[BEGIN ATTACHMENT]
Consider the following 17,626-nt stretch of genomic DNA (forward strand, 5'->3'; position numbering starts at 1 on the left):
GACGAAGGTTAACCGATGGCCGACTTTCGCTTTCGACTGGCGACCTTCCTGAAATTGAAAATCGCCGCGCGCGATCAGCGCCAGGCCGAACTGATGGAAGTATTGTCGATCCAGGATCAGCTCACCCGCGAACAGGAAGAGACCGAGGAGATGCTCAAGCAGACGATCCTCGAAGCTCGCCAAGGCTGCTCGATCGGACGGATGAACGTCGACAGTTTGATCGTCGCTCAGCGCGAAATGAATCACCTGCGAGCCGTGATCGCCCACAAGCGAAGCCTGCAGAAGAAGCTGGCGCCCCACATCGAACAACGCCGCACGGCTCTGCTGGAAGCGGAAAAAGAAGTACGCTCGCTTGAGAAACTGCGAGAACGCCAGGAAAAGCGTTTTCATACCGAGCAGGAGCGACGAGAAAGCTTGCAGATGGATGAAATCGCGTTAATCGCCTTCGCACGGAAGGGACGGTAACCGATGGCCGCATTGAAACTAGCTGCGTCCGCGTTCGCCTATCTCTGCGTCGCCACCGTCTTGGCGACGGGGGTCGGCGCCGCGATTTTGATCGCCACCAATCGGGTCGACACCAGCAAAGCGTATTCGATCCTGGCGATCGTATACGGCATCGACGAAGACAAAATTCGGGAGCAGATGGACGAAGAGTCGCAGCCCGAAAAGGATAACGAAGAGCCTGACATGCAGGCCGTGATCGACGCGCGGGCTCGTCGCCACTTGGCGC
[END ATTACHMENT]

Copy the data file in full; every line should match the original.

Consider the following 17,626-nt stretch of genomic DNA (forward strand, 5'->3'; position numbering starts at 1 on the left):
GACGAAGGTTAACCGATGGCCGACTTTCGCTTTCGACTGGCGACCTTCCTGAAATTGAAAATCGCCGCGCGCGATCAGCGCCAGGCCGAACTGATGGAAGTATTGTCGATCCAGGATCAGCTCACCCGCGAACAGGAAGAGACCGAGGAGATGCTCAAGCAGACGATCCTCGAAGCTCGCCAAGGCTGCTCGATCGGACGGATGAACGTCGACAGTTTGATCGTCGCTCAGCGCGAAATGAATCACCTGCGAGCCGTGATCGCCCACAAGCGAAGCCTGCAGAAGAAGCTGGCGCCCCACATCGAACAACGCCGCACGGCTCTGCTGGAAGCGGAAAAAGAAGTACGCTCGCTTGAGAAACTGCGAGAACGCCAGGAAAAGCGTTTTCATACCGAGCAGGAGCGACGAGAAAGCTTGCAGATGGATGAAATCGCGTTAATCGCCTTCGCACGGAAGGGACGGTAACCGATGGCCGCATTGAAACTAGCTGCGTCCGCGTTCGCCTATCTCTGCGTCGCCACCGTCTTGGCGACGGGGGTCGGCGCCGCGATTTTGATCGCCACCAATCGGGTCGACACCAGCAAAGCGTATTCGATCCTGGCGATCGTATACGGCATCGACGAAGACAAAATTCGGGAGCAGATGGACGAAGAGTCGCAGCCCGAAAAGGATAACGAAGAGCCTGACATGCAGGCCGTGATCGACGCGCGGGCTCGTCGCCACTTGGCGC